Utah Open Lands, meanwhile, may have made an ingenious move as it mobilizes a fundraising effort to secure the $6 million needed for Snow Ranch Pastures. The organization over the years has proven to be a formidable fundraiser, having been involved in efforts across Utah, including a series in the Park City area. Securing $3 million from Park City voters through a ballot measure, though, would cut the campaign to raise the funds by 50 percent. Doing so would leave the organization needing to cover a more manageable sum. That could be important so shortly after Utah Open Lands played a pivotal role in an extraordinary fundraising drive that successfully closed a $13 million gap in monies needed for City Hall to acquire Bonanza Flat.
Utah Open Lands brought in funds for Bonanza Flat through numerous donations in a campaign that included individuals throughout the area, government bodies, corporate entities and other not-for-profit organizations. A conservation deal for Bonanza Flat, though, was touted as having environmental and recreational benefits across the Wasatch Mountain region. Treasure and Snow Ranch Pastures likely are not seen by the regional masses in a similar vein, potentially making the Utah Open Lands fundraising argument more difficult outside the Park City limits. There could also be weariness among donors just more than a year after the Bonanza Flat fundraising drive.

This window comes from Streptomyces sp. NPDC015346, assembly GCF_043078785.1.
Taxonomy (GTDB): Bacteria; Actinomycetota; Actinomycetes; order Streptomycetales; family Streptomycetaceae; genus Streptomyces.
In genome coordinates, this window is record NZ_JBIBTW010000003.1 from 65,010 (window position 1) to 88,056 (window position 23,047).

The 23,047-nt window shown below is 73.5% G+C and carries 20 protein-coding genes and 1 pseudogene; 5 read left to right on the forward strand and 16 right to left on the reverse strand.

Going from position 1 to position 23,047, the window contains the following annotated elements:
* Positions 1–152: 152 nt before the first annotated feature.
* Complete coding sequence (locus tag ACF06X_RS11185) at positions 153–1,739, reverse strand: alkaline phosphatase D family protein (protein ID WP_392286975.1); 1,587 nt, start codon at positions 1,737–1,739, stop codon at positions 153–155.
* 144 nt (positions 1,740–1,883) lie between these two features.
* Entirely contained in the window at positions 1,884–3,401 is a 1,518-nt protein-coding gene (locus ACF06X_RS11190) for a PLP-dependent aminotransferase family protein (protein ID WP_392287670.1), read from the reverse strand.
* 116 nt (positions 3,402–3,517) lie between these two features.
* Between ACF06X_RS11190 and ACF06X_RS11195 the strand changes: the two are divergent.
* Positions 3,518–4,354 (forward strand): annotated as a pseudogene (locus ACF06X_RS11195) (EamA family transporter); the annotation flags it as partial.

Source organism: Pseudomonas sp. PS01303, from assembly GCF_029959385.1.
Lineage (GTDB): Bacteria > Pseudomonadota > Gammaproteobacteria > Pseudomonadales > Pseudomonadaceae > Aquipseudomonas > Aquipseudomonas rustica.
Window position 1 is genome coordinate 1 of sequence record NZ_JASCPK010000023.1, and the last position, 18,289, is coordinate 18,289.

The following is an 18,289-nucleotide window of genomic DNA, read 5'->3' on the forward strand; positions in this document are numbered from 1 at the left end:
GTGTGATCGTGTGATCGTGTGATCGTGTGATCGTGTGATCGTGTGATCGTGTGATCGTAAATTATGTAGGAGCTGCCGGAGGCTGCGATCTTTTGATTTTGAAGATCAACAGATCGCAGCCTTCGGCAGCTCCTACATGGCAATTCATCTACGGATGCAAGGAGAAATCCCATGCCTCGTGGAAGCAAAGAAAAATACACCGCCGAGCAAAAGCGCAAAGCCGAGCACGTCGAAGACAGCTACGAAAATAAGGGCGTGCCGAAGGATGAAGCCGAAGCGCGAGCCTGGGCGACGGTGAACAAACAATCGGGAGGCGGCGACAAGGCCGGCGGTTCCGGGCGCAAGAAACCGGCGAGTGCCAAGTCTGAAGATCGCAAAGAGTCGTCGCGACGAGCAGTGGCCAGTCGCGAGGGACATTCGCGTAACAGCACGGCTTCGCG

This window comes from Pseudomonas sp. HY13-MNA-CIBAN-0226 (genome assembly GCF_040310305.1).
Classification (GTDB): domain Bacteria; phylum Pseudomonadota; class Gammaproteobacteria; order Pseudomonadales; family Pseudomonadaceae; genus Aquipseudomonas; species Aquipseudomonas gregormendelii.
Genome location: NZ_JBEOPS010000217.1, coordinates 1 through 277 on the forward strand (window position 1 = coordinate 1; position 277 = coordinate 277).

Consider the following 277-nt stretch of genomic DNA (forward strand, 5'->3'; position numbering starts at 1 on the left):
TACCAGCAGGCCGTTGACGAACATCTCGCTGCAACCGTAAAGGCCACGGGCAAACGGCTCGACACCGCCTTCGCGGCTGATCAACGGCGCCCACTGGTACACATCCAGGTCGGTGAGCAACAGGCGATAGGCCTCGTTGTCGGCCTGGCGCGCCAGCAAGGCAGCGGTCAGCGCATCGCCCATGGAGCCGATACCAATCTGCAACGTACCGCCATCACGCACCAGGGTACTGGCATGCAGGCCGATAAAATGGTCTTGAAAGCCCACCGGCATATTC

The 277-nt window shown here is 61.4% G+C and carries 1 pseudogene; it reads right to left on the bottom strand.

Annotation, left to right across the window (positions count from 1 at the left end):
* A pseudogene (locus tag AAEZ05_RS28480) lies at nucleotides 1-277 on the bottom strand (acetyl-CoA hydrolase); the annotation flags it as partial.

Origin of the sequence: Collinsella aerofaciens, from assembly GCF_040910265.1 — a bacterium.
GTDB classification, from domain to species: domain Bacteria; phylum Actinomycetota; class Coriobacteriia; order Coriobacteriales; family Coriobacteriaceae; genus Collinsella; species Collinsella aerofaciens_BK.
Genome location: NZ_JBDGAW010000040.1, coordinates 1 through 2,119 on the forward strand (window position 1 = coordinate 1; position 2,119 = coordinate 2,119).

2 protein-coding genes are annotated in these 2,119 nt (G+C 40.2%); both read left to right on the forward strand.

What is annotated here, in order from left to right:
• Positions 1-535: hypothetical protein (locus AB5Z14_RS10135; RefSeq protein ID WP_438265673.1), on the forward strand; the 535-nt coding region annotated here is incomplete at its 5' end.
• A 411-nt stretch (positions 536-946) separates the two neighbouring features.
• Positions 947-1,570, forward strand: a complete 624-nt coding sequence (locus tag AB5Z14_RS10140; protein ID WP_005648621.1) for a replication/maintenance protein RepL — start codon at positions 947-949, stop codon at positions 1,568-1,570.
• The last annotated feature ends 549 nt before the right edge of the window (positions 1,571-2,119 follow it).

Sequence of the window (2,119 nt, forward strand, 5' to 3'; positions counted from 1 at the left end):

If that is the case, reducing the dollar figure to $3 million with City Hall assistance could, indeed, be the October surprise backers of the two deals may need.
Three months early.
Nearly a dozen Park City and Summit County officials sat on a public panel Wednesday to outline the way forward on wildfire management and to answer questions from residents.